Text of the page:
Join the Conversation - Innovation in Aboriginal child and family services

The Victorian Aboriginal Child Care Agency (VACCA) offers a wide range of innovative and culturally relevant services that are responsive to the diverse needs of Aboriginal communities.

This webinar highlighted why and how Aboriginal services differ to mainstream services, as well as the critical importance of culture and safety in delivering these services. Learnings from VACCA’s Kinship Care program and successful cultural and community projects were also presented.

This forum can be used to post comments and to engage in discussion of the issues raised during the webinar.

Please type your comments into the Comments field below.

A recording of the webinar, with presentation slides and a transcript, will be made available on our website in the next few weeks.

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Comments (3)

What would be the most appropriate way to deal with families where one parent is of Aboriginal or Torres Strait Islander background and the other is of non-Indigenous background? How would these parents be supported? Would the Aboriginal Child Placement Principle be followed in the case of children at risk or would other options also be considered? Thank you for considering this.
Hi Indrani, If children have one Aboriginal or Torres Strait Islander parent and one parent that is not, they are still considered Aboriginal or Torres Strait Islander children and therefore the Child Placement Principle should absolutely be followed. In saying this, I am not advocating to exclude the rights of the non-Aboriginal or Torres Strait Islander extended family members and if the non-Aboriginal or Torres Strait Islander extended family members are in a position to provide safe care for the children, this should definitely be given consideration. What I am saying is that the children have the right to be grown up within their culture and have the right to develop their cultural identities. In South Australia, we have Family Care Meetings, run by an external body to Families SA (the statutory child protection agency here), that are considered a more culturally-appropriate avenue than Care and Protection Orders, particularly as they are intended to give the family the opportunity to determine solutions to ensure their children's safety. The outcomes of these meetings include options for where the children should be placed (if outside of the home) and support for the family. I hope this helps a little.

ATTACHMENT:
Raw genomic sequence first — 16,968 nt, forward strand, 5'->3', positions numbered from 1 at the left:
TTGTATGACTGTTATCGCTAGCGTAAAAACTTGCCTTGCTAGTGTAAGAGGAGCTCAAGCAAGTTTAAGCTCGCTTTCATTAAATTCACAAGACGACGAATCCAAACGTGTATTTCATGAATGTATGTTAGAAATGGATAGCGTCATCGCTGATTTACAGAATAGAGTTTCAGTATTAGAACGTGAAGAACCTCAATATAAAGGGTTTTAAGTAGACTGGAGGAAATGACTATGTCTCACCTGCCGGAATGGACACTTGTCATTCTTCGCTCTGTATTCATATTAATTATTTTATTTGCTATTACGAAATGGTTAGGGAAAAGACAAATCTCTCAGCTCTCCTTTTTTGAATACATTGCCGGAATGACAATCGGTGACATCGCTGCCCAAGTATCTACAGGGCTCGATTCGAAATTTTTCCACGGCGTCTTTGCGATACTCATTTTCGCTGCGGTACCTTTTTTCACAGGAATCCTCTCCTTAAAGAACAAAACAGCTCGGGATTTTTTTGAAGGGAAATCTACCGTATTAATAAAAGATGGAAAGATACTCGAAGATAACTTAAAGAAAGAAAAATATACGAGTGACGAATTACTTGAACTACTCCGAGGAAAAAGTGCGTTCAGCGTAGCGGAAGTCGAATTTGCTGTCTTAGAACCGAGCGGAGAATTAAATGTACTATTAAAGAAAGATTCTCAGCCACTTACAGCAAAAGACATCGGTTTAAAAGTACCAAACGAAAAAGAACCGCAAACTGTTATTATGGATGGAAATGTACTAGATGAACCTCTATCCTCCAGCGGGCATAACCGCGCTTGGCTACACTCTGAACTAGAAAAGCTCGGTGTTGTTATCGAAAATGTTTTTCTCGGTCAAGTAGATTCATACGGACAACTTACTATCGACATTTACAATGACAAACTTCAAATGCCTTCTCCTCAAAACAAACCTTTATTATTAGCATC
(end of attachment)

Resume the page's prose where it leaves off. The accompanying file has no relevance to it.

The Aboriginal Child Placement Principle applies to the child- so whether one or both of the parents are Aboriginal does not matter, the Principle still must be followed. The Principle applies to placement options so if a child is removed by Child Protection Services it must be followed. The best means of providing support is linking the child and family into Aboriginal services who often support to Aboriginal children who are in the care of non Aboriginal parents, kin or foster carers. Aboriginal services support many non Aboriginal people caring for Aboriginal children. I hope this is helpful cheers